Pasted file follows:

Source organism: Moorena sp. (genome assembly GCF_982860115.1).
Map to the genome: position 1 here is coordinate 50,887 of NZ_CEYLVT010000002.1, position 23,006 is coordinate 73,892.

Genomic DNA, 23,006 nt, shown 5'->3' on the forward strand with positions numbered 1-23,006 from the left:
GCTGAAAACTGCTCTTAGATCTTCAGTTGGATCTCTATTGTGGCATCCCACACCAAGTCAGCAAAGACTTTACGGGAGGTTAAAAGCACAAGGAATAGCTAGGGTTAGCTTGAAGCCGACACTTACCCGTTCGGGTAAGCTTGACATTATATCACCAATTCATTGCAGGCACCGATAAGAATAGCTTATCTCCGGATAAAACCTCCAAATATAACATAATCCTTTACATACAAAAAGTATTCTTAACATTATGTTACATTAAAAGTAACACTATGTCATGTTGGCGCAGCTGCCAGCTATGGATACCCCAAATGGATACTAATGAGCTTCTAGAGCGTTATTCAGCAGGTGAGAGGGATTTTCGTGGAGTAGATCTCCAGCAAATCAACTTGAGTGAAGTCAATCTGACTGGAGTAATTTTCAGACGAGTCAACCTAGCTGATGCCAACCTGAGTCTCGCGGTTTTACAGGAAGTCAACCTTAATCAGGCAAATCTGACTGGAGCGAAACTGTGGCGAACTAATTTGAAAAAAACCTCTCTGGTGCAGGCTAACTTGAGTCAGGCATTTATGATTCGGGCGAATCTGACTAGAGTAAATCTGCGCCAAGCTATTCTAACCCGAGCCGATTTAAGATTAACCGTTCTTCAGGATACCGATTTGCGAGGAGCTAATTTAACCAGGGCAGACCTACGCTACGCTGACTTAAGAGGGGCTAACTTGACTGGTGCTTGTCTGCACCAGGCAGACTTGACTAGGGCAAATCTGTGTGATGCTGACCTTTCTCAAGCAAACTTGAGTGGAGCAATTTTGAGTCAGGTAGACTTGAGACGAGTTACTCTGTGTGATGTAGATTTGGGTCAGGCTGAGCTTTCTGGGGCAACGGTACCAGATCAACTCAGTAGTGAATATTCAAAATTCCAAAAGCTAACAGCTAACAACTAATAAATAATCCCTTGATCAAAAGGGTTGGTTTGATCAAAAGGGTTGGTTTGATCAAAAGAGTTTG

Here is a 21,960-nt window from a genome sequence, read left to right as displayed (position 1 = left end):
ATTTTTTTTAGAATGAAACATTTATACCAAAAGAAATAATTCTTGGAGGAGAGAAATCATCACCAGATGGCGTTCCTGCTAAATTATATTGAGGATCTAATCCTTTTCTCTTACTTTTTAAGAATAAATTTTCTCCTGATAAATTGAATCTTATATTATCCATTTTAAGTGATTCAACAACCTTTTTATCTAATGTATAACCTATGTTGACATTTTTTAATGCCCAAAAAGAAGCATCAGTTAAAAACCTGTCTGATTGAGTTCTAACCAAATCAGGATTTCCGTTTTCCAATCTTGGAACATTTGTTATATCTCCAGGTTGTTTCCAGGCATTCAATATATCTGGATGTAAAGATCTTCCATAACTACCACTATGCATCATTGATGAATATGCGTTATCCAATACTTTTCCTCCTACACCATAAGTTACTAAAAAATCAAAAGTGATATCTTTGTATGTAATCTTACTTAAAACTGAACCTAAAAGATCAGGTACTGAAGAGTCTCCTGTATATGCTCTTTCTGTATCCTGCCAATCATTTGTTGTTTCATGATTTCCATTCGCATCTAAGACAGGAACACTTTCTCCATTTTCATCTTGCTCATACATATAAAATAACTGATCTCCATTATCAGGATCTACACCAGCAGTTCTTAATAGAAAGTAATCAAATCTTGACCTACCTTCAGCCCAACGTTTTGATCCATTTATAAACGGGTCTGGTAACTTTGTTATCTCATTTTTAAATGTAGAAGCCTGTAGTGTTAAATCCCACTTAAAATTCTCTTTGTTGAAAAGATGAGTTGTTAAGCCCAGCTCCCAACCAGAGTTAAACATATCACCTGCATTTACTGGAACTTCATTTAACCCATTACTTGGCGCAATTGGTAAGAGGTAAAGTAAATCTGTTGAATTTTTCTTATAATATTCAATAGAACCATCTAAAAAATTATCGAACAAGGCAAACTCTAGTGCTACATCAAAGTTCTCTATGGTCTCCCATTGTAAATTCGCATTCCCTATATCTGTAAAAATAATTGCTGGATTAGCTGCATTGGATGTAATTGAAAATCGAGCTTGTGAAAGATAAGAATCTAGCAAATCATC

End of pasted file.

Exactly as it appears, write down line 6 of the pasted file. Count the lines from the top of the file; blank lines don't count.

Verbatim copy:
ATTTTTTTTAGAATGAAACATTTATACCAAAAGAAATAATTCTTGGAGGAGAGAAATCATCACCAGATGGCGTTCCTGCTAAATTATATTGAGGATCTAATCCTTTTCTCTTACTTTTTAAGAATAAATTTTCTCCTGATAAATTGAATCTTATATTATCCATTTTAAGTGATTCAACAACCTTTTTATCTAATGTATAACCTATGTTGACATTTTTTAATGCCCAAAAAGAAGCATCAGTTAAAAACCTGTCTGATTGAGTTCTAACCAAATCAGGATTTCCGTTTTCCAATCTTGGAACATTTGTTATATCTCCAGGTTGTTTCCAGGCATTCAATATATCTGGATGTAAAGATCTTCCATAACTACCACTATGCATCATTGATGAATATGCGTTATCCAATACTTTTCCTCCTACACCATAAGTTACTAAAAAATCAAAAGTGATATCTTTGTATGTAATCTTACTTAAAACTGAACCTAAAAGATCAGGTACTGAAGAGTCTCCTGTATATGCTCTTTCTGTATCCTGCCAATCATTTGTTGTTTCATGATTTCCATTCGCATCTAAGACAGGAACACTTTCTCCATTTTCATCTTGCTCATACATATAAAATAACTGATCTCCATTATCAGGATCTACACCAGCAGTTCTTAATAGAAAGTAATCAAATCTTGACCTACCTTCAGCCCAACGTTTTGATCCATTTATAAACGGGTCTGGTAACTTTGTTATCTCATTTTTAAATGTAGAAGCCTGTAGTGTTAAATCCCACTTAAAATTCTCTTTGTTGAAAAGATGAGTTGTTAAGCCCAGCTCCCAACCAGAGTTAAACATATCACCTGCATTTACTGGAACTTCATTTAACCCATTACTTGGCGCAATTGGTAAGAGGTAAAGTAAATCTGTTGAATTTTTCTTATAATATTCAATAGAACCATCTAAAAAATTATCGAACAAGGCAAACTCTAGTGCTACATCAAAGTTCTCTATGGTCTCCCATTGTAAATTCGCATTCCCTATATCTGTAAAAATAATTGCTGGATTAGCTGCATTGGATGTAATTGAAAATCGAGCTTGTGAAAGATAAGAATCTAGCAAATCATC